Issues relating to the valuation and division of family business assets on a divorce or civil partnership dissolution

Next to tax, the treatment of family businesses in divorce or dissolution actions is one of the most complex financial issues facing family practitioners. From the inevitable valuation issues to questions of liquidity and resources, we need to be alive to a number of opportunities and, indeed, issues possibly facing our clients. Choosing a seasoned, considered forensic accountant/valuer is fundamental to a solid platform for launching or defending a financial claim, whether it relates to a partnership or corporate entity.

Partnership business

When divorcing spouses or civil partners are also business partners, their interests in the business and in the divorce or dissolution action are often irreconcilable. Instances often arise of a race to the finish line where one party has an interest in seeking partnership remedies (for example count, reckoning and payment following a partner’s resignation), whereas the other will potentially derive greater benefit from having matters dealt with in the context of divorce or dissolution (for example, by advancing special circumstances arguments in respect of the partnership). The opportunity to right a perceived wrong arising from the outcome of the partnership remedy will not always be available in the context of a divorce action.

Will a client be in a stronger position by invoking partnership remedies or family proceedings? The timing of the resignation of a partner or dissolution of the partnership may have a significant impact on the sums due under the partnership agreement. Attempts to interdict the other party from ending a partnership in order to defeat, in whole or part, a party’s claims on divorce, are unlikely to be successful (Robertson v Robertson 2009 Fam LR 13).

The court has limited powers to regulate what should happen to an ongoing partnership where the partners are divorcing spouses or civil partners. What about the interests of partnership creditors? What of tax liabilities? What of the bank, to whom the partners may have personal liability for unsecured borrowings? Transfers of partnership interests rely on information from the partners, and advising clients to seek such a transfer, while generally accepted to be competent, may deliver a hornets’ nest of personal liability: beware of doing so without due diligence. Clearly, issues arise as to what actually is being transferred when both real and personal rights exist. Partnerships can present significant challenges in divorce and dissolution, and a solid overview of partnership law is critical before seeking any transfer.

Assets converting to matrimonial

It is not unusual for family businesses to be generational and for one party to hold their interest in the business prior to the marriage. Issues often arise from changes to a business over the course of the marriage, and it is not unusual to advise clients on the effect that corporate restructuring has on the matrimonial pot.

Business lenders have been known to insist that a small company increase its share issue as a prerequisite of providing finance. Such additional shares are deemed acquired during the marriage and as such are matrimonial property (Whittome v Whittome 1994 SLT 114; Latter v Latter 1990 SLT 805). A new partnership agreement entered into during the marriage does not automatically make the partnership interest matrimonial, even if the new agreement affects the rights of the partners, or increases their beneficial interest.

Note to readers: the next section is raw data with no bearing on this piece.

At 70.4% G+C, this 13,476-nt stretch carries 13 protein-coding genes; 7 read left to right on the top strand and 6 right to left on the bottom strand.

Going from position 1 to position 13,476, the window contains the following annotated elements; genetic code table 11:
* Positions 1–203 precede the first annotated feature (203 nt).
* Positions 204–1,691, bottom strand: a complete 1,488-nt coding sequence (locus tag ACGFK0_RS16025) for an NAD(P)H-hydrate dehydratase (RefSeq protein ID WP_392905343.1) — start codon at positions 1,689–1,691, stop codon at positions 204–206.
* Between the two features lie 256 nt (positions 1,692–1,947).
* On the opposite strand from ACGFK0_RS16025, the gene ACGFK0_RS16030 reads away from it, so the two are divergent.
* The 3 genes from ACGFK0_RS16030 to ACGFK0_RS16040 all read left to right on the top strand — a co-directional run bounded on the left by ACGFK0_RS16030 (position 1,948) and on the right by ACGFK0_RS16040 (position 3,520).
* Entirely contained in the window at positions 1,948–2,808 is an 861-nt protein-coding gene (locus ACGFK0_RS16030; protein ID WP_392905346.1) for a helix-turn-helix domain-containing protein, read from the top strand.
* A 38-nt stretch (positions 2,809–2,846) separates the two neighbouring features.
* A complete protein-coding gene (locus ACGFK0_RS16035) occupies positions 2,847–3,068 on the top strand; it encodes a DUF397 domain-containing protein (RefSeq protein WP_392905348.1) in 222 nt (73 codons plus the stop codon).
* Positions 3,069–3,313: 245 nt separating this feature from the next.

We increasingly see cases where a party is gifted shares during the marriage. By the relevant date, those shares may hold very significant value owing to the enterprise of that party. All too often that value is out of reach of the other spouse on divorce except in limited circumstances, most usually where there has been a restructuring of the company significant enough to render the share issue matrimonial property. A further complication arises where it is recognised that a restructure renders the party’s shareholding matrimonial, but it is argued that, in real terms, the beneficial interest or underlying business assets are unchanged and so the shareholding should not form part of the matrimonial pot.

The assets acquired by a business over the course of a marriage are not matrimonial property (where that business is set up and run as a legitimate business and the shareholding is not matrimonial property: Wilson v Wilson 1998 SCLR 1103), but this does not preclude a s 9(1)(b) argument to take account of the other party’s contributions to the enterprise. Does this go far enough to justify fairness?

In recent years the courts have seen cases which are increasingly seeking to challenge the statutory boundaries and the principle of fairness. We do need to challenge our assumptions on these matters and, cost allowing, be more willing to look behind businesses to establish whether or not there is scope to challenge the stricter limitations of the statute and to consider a client’s circumstances more readily on what is “fair”.

The Author
Sarah Caroline Boyle, associate, Morton Fraser, Glasgow
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